Background Injudicious dispensing of antibiotics in subtherapeutic doses is common in many developing countries. In Egypt, as in many developing countries, a few pills of common cold products are offered under the name cold group (CG). A cold group may contain one or more pills of antibiotics. A pharmacy client may obtain subtherapeutic doses of antibiotics upon direct request or as part of a CG. Objective To examine factors associated with the unwarranted dispensing of subtherapeutic doses of antibiotics in community pharmacies as part of a CG or upon direct request from patients among community pharmacy staff. Setting Community pharmacy staff in Alexandria, Egypt. Methods Semi-structured interviews were conducted with a purposeful sample of community pharmacy staff. An interview guide was developed based on the theory of planned behavior. Constructs related to attitudes, subjective norm, perceived behavioral control and perceived moral obligation were explored. Directed content analysis was conducted using interview data which were recorded and transcribed verbatim. Main outcome measures Community pharmacy staff’s views on factors associated with the unwarranted dispensing of subtherapeutic doses of antibiotics. Results Nine Pharmacists and six pharmacy assistants were purposively sampled to assure variance in age, gender, time in practice and socioeconomic status of patients served by their corresponding pharmacies. Factors contributing to dispensing antibiotics injudiciously included incorrect beliefs about potential benefit of antibiotics, profit, client pressure, ease of obtaining antibiotics from other pharmacies, inadequate enforcement of the law, pharmacist absenteeism, and assuming that the ‘nonmalfeasance’ principle is not violated. Reasons for lying to clients about the actual content of CGs included protecting the patient from harm resulting from antibiotic resistance and avoiding a possible argument. Conclusions Examining constructs related to pharmacy staff’s attitude, subjective norm, perceived behavioral control as well as perceived moral obligation provided insight into community pharmacy staff’s behavior related to dispensing subtherapeutic doses of antibiotics. Multi-tiered interventions are urgently needed to tackle different factors contributing to this dangerous practice.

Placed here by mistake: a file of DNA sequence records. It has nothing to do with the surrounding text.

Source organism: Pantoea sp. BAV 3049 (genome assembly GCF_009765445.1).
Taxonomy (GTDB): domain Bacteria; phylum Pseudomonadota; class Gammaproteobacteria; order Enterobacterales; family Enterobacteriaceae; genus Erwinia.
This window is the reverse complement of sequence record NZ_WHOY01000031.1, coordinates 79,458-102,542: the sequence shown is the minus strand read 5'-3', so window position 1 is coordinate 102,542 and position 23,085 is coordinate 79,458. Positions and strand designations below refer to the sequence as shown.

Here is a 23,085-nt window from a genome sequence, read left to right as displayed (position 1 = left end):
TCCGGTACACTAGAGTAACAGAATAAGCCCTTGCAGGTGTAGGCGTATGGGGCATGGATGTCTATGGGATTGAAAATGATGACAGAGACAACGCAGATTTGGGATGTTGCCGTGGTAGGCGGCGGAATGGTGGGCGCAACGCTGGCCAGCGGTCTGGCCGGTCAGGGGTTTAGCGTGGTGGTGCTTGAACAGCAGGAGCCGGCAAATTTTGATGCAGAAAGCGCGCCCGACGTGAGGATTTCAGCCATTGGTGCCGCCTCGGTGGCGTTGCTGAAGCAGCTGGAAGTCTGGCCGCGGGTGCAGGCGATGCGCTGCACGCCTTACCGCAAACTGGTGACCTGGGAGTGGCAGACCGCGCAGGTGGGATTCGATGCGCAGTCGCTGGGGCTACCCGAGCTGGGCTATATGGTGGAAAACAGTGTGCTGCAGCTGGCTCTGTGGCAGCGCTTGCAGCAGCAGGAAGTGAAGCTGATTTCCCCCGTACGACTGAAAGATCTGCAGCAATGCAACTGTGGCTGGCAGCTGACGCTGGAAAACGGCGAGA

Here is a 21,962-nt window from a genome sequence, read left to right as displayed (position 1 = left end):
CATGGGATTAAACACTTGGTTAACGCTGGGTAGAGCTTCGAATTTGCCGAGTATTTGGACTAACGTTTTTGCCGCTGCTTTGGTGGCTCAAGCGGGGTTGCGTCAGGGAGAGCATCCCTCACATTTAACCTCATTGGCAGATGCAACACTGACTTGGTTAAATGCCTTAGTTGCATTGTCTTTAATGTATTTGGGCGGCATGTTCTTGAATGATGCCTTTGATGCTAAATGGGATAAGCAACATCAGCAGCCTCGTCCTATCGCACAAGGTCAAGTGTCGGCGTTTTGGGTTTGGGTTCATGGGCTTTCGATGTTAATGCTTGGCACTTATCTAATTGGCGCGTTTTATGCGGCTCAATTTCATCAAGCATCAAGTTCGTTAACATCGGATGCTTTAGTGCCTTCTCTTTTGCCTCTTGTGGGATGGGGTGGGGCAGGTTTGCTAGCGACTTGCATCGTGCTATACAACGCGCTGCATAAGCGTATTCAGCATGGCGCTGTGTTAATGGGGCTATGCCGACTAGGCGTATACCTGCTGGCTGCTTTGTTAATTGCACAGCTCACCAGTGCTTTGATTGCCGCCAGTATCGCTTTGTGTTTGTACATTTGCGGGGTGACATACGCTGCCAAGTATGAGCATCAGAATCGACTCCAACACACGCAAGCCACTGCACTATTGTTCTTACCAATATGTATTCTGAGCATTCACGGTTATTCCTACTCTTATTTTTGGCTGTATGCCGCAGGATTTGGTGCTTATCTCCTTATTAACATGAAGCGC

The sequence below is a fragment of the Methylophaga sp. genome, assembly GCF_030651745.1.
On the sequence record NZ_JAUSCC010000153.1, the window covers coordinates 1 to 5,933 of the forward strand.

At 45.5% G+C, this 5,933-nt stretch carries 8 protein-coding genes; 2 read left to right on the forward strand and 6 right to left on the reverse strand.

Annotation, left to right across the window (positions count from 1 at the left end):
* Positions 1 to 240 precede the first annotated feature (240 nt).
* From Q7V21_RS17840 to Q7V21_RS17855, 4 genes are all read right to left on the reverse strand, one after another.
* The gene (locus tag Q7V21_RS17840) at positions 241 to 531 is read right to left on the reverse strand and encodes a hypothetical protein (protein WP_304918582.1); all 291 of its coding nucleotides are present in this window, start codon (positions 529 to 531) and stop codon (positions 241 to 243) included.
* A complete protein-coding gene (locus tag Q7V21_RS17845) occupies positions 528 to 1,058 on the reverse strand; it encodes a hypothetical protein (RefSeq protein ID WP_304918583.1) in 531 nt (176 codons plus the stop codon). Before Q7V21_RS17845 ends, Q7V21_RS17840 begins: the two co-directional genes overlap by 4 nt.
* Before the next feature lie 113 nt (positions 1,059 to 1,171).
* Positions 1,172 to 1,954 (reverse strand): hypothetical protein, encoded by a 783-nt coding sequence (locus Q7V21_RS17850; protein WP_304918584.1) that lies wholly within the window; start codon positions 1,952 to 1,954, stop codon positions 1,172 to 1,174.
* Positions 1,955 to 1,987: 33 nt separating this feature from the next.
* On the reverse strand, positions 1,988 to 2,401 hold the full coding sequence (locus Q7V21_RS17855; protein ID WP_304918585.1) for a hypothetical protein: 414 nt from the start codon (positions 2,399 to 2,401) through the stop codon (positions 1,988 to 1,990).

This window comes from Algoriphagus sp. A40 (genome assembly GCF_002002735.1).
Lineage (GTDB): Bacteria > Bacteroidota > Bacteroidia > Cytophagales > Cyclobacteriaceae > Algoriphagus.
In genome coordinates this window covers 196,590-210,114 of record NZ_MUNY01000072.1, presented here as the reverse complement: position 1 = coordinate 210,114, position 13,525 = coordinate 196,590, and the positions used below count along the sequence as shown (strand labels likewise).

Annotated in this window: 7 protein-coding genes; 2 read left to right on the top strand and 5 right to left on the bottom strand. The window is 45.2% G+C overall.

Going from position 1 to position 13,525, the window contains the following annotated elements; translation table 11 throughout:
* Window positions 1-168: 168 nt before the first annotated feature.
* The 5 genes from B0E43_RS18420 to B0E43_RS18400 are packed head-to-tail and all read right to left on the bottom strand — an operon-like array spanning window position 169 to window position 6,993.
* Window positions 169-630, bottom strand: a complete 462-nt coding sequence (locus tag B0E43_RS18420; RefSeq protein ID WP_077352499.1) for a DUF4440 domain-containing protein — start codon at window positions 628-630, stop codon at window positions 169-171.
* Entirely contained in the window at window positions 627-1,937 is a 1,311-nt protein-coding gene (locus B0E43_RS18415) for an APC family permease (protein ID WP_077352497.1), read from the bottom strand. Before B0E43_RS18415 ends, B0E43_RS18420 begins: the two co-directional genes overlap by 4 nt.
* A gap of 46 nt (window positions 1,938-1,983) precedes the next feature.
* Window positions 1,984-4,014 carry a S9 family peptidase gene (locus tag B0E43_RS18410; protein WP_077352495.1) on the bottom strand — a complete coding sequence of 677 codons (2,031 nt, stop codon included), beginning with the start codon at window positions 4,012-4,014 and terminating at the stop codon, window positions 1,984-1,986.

Antibiotics Antimicrobial resistance Drug dispensing Egypt OTC Pharmacy assistant Pharmacist Theory of planned behavior
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The authors are thankful for pharmacists and pharmacy assistants who participated in this study.
This research received no financial support.
Conflicts of interest
The author declares no conflict of interest.
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